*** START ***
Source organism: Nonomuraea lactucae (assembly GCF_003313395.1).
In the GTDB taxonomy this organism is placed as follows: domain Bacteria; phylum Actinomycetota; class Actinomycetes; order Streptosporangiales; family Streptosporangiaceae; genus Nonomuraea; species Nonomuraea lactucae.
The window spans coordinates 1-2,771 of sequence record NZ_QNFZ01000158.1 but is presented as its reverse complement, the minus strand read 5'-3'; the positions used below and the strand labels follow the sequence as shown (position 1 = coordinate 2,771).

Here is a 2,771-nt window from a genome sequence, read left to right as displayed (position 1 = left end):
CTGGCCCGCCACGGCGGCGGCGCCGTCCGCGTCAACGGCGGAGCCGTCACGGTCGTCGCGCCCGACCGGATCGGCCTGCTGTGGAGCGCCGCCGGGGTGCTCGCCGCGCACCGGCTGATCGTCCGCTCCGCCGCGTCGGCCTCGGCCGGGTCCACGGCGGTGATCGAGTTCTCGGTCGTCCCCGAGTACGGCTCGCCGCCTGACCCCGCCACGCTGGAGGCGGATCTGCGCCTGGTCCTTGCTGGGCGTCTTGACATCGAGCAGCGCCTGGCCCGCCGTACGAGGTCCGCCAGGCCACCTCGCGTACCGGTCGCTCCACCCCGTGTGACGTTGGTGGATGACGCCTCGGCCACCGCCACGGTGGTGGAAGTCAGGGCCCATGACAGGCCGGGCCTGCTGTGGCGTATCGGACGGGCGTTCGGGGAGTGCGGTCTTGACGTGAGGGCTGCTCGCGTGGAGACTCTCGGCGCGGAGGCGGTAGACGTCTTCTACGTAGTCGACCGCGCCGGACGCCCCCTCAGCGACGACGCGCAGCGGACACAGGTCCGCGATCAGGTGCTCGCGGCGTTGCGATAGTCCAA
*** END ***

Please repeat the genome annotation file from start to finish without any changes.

Source organism: Nonomuraea lactucae (assembly GCF_003313395.1).
In the GTDB taxonomy this organism is placed as follows: domain Bacteria; phylum Actinomycetota; class Actinomycetes; order Streptosporangiales; family Streptosporangiaceae; genus Nonomuraea; species Nonomuraea lactucae.
The window spans coordinates 1-2,771 of sequence record NZ_QNFZ01000158.1 but is presented as its reverse complement, the minus strand read 5'-3'; the positions used below and the strand labels follow the sequence as shown (position 1 = coordinate 2,771).

Here is a 2,771-nt window from a genome sequence, read left to right as displayed (position 1 = left end):
CTGGCCCGCCACGGCGGCGGCGCCGTCCGCGTCAACGGCGGAGCCGTCACGGTCGTCGCGCCCGACCGGATCGGCCTGCTGTGGAGCGCCGCCGGGGTGCTCGCCGCGCACCGGCTGATCGTCCGCTCCGCCGCGTCGGCCTCGGCCGGGTCCACGGCGGTGATCGAGTTCTCGGTCGTCCCCGAGTACGGCTCGCCGCCTGACCCCGCCACGCTGGAGGCGGATCTGCGCCTGGTCCTTGCTGGGCGTCTTGACATCGAGCAGCGCCTGGCCCGCCGTACGAGGTCCGCCAGGCCACCTCGCGTACCGGTCGCTCCACCCCGTGTGACGTTGGTGGATGACGCCTCGGCCACCGCCACGGTGGTGGAAGTCAGGGCCCATGACAGGCCGGGCCTGCTGTGGCGTATCGGACGGGCGTTCGGGGAGTGCGGTCTTGACGTGAGGGCTGCTCGCGTGGAGACTCTCGGCGCGGAGGCGGTAGACGTCTTCTACGTAGTCGACCGCGCCGGACGCCCCCTCAGCGACGACGCGCAGCGGACACAGGTCCGCGATCAGGTGCTCGCGGCGTTGCGATAGTCCAA